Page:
Lapas attēli

Imprisonment of females for debt, is entirely abolished, except in cases where a female is charged as trustee for a sum above $10. s. 2.

Ch. 140.-Guardians of lunatics, idiots, persons non compotes mentis, &c. may be licensed by the Supreme Court to sell the whole, or a part of the real estate of their wards, in the same manner as the guardians of minors.

Ch. 145.-Executors and Administrators may perpetuate evidence of having given notice of their appointment, by filing within a year, their affidavit to that effect, together with the original notification, or a copy of the same.

Ch. 150-Alien Passengers. The master, together with one or more of the owners of any ship, bringing from any port out of the commonwealth, any alien passengers, who may become chargeable as paupers, shall, before such passengers leave the ship, give bond with sufficient sureties in the penal sum of $200 for every alien passenger, conditioned to indemnify such town and the commonwealth from all manner of charge for the support of such passenger for the term of three years.

Eighteen manufacturing companies were incorporated, viz. eight cotton and woollen, and one cotton, factories; two paper factories; three iron manufactories; one copper company; one for bleaching and printing cottons, muslins and silks; one for the manufacture of porcelain and earthen ware, and one for the manufacture of wrought nails.

Five insurance companies were incorporated; an Historical Society, and a society of Natural History.

Ch. 65.-The Lyceum Hall is incorporated for the purpose of affording means and facilities for the prosecution of scientific and literary pursuits.

Ch. 67.-The American Institute of Instruction is incorporated for the purpose of promoting and improving the means of education. Resolves. Ch. 61.—An Amendment of the Constitution. The proposed article of amendment to the constitution abolishing the June session of the legislature, was to be submitted to the people on the eleventh of May, 1831. [This amendment has been adopted, and the political year accordingly is hereafter to begin on the first Wednesday of January instead of the last Wednesday of May.]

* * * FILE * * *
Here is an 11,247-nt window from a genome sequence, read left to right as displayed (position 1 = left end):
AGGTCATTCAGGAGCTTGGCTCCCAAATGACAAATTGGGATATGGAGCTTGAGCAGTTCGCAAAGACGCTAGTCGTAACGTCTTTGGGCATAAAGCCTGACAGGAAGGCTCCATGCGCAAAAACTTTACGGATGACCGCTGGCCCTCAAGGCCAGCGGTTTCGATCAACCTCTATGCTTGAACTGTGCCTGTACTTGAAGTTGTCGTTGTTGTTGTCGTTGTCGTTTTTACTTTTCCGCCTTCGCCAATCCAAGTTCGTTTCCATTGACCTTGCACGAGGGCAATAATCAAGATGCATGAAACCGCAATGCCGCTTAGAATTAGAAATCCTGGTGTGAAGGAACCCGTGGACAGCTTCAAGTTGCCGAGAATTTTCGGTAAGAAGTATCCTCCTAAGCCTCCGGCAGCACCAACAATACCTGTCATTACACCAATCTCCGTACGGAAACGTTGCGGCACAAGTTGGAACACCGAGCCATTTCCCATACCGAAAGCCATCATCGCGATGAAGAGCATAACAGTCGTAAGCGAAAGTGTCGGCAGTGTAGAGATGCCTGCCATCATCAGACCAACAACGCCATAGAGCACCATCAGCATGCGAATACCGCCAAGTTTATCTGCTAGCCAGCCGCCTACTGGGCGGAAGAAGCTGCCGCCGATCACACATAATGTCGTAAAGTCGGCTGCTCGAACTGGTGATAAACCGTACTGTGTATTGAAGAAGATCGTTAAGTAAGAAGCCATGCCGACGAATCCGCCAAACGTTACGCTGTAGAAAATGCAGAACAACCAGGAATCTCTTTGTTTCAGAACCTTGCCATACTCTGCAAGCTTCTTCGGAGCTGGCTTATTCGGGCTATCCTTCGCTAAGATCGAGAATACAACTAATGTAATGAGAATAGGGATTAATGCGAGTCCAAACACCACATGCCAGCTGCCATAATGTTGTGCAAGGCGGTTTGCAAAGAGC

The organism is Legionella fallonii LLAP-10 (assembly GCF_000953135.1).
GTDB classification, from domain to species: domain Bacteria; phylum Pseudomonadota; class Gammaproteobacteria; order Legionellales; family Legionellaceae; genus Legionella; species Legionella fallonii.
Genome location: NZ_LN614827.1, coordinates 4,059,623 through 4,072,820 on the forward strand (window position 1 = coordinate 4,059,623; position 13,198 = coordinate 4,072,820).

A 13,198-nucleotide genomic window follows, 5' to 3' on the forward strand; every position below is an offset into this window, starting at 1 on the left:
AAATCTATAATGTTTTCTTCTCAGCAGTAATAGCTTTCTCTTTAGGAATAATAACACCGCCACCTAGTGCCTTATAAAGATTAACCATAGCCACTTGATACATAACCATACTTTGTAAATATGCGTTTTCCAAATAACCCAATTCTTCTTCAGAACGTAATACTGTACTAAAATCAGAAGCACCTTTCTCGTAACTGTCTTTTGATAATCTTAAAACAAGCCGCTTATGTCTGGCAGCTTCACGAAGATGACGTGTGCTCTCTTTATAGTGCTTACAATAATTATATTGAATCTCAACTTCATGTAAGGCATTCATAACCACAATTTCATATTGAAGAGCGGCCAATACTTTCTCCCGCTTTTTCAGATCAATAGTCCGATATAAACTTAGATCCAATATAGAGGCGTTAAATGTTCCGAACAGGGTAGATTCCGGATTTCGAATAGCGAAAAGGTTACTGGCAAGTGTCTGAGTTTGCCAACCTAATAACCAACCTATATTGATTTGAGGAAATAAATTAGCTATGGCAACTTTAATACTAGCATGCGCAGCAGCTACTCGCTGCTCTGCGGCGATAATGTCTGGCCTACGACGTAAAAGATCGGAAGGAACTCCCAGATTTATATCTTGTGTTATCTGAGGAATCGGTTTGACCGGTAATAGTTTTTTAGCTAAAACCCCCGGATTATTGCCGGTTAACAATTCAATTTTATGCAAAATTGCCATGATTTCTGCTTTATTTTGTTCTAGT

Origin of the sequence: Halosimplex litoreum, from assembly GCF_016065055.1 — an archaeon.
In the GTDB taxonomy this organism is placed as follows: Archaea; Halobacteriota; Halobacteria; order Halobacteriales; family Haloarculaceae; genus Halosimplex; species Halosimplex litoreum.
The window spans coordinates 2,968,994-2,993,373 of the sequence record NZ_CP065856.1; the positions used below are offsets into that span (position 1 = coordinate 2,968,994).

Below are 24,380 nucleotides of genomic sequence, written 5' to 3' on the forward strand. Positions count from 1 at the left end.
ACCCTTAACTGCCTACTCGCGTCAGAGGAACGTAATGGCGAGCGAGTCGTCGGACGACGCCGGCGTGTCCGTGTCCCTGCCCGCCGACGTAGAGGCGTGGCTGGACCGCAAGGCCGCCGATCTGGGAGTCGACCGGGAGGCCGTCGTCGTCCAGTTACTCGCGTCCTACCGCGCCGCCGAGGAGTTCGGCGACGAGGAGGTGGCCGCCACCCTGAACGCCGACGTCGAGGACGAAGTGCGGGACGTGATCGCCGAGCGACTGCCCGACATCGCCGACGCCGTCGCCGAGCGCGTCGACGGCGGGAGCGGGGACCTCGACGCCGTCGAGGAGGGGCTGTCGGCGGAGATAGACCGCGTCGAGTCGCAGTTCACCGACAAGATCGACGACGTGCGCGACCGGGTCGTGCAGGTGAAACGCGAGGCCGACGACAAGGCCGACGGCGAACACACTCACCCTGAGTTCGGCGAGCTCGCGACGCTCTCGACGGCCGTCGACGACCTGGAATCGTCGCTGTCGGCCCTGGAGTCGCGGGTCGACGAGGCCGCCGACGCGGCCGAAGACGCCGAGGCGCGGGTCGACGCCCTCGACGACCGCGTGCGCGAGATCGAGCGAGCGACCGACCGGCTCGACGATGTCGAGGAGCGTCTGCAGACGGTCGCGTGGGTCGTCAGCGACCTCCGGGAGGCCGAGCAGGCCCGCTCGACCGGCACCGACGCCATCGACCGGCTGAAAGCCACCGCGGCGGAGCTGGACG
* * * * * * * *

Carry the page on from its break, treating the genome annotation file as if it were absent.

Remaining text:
Ch. 63.—A resolve was passed instructing the senators in Congress to endeavor to procure the passage of a law for the more perfect organization of the militia.

Ch. 22.-The Secretary of the commonwealth is directed to pur

chase the engineer's report of the survey of a route for a railroad from Boston to Lake Ontario.

Ch. 34.-The Governor is authorized to direct the person employed to make a geological survey of the commonwealth, to annex to his report a list of the native mineralogical, botanical, and zoological productions of the commonwealth, as far as may be practicable.

Ch. 76. The Senators and representatives of the State in Congress are requested to endeavor to procure the passage of an act to provide for obtaining from the offices in England, copies of papers relating to the early history of the country.

Certain resolutions relative to the proceedings of the government of the State of Georgia were passed.

1. That the constitution of the United States, and laws made in pursuance of, and treaties made under the authority of, the same, are the supreme law of the land; and the judges of every state are bound thereby, any thing in the constitution and laws of any state to the contrary notwithstanding.

2. That the judicial power of the United States extends to all cases in law and equity, arising under the constitution, the laws of the United States and treaties made under their authority, and that no state can rightfully enjoin upon its officers to disregard or forcibly resist any mandate or process duly served upon it in such cases by authority of the courts of the United States.

3. That it is the duty of the President of the United States to take care that the constitution, the laws of the United States, and the treaties made under their authority, are faithfully executed, any thing in the constitution, laws, or acts of any state to the contrary notwithstanding.